|dc.description.abstract||Guardianship is a core principle of situational crime prevention (Clarke, 1997). Through their presence and supervision, guardians discourage offending by increasing an offender’s risk of detection and/or apprehension and manipulating the perceived costs and rewards associated with the criminal opportunity. It is in this way that guardianship may be a mechanism for reducing the incidence or severity of sexual offences against women – particularly now that it is understood sexual offenders, much like any other individual, are capable of engaging in cost-benefit analysis as part of their decision making (Beauregard & Leclerc, 2007).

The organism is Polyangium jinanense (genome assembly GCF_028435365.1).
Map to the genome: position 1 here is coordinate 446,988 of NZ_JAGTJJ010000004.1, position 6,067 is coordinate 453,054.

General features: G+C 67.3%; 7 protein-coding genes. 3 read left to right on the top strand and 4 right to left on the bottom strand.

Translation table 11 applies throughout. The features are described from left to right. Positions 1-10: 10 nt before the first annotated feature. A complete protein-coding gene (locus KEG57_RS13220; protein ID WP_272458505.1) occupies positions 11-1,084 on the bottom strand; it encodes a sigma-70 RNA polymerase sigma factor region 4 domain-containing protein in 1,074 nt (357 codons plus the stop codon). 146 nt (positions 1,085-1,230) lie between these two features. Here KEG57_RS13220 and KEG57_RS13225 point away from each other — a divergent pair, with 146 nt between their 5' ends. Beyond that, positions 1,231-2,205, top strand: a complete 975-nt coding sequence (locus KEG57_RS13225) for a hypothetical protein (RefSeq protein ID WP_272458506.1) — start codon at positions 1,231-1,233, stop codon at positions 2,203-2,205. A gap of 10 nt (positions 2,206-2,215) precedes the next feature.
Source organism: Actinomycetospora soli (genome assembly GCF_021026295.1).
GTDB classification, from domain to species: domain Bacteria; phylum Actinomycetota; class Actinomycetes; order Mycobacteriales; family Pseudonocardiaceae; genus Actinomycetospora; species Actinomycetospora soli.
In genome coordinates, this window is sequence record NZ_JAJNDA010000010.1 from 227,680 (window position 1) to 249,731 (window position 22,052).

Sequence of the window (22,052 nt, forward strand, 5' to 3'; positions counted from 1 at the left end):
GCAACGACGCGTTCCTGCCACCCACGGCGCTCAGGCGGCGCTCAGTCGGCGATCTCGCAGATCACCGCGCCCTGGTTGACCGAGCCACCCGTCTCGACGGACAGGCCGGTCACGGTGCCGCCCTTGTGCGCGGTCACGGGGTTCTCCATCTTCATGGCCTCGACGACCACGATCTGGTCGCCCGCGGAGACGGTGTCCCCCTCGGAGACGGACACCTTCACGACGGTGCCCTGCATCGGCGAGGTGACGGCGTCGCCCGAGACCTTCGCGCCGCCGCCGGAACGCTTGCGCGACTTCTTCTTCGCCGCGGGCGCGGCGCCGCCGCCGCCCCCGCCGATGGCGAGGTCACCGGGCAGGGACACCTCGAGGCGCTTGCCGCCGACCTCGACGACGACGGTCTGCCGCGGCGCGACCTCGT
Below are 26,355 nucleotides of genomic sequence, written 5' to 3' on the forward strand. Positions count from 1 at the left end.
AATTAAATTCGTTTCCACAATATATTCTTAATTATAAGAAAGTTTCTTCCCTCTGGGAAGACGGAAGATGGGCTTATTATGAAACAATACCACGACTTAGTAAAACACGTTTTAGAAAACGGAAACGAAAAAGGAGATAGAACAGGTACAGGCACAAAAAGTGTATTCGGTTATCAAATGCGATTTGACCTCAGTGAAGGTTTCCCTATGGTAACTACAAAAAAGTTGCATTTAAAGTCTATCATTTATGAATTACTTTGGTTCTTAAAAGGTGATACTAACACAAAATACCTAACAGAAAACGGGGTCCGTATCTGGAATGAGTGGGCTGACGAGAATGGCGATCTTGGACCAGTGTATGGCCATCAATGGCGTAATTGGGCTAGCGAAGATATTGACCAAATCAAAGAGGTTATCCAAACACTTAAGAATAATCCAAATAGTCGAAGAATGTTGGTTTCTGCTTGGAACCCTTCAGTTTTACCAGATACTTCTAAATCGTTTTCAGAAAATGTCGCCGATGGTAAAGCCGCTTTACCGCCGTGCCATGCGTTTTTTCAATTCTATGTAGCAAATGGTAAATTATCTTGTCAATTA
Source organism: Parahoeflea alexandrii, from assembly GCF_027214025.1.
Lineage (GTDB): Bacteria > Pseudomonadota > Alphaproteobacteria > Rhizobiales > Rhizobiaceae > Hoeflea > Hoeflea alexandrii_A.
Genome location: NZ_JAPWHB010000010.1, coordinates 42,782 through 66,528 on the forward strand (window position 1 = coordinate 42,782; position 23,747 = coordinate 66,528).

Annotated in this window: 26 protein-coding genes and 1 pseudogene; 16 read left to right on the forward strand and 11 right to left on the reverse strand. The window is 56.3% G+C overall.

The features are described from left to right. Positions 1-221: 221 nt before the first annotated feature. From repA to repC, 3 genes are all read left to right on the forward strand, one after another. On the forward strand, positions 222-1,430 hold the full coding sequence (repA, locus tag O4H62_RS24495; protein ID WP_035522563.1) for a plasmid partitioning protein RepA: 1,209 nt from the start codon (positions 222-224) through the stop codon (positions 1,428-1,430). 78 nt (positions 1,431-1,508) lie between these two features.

Existing research exploring sexual offences against women through the lens of the criminal event points to a potential association between the presence of other persons, besides the offender and victim, and sexual offence avoidance. Less is known about who these guardians are, what they do during the crime event, and the real-life conditions under which guardianship is more or less effective against sexual offences. To build on these gaps, this thesis examined the role of guardianship in the prevention of sexual offending against women. Specifically, and by means of three individual studies, it identified to what extent and under what circumstances the presence of guardianship affects the likelihood of disruption in sexual offences against women. Study 1 evaluated all the literature on guardianship in incidents of sexual offending to establish what is currently known about how guardians can be effective in controlling sexual offences against women. This established that while guardians do play a role in prevention, the likelihood and type of intervention by available guardians varies across situational contexts. Study 2 focused on the tradition of offender-based research, and presented a self-report questionnaire incorporating a crime script framework. This allowed for a first-time comparison of completed versus disrupted sexual offences at each stage of the crime commission process and results indicated that guardianship intensity is one of two dominant mechanisms operating in the disruption of sexual offence opportunities. With a view to beginning the construction of the evidence base for prevention, Study 3 turned attention to empirical insight and the extent to which guardianship affects the likelihood of the disruption of sexual offences against adult females. Using self-reported crime event data collected from adult men convicted and incarcerated for a sexual offence against female, analyses showed that the guardianship intervention is a fundamentally important factor in sexual offence disruption. Offender decision making in the context of sexual offences against women is, however, a highly dynamic process impacted by the micro-situational context of the crime event. Implications for theory and practice are discussed.||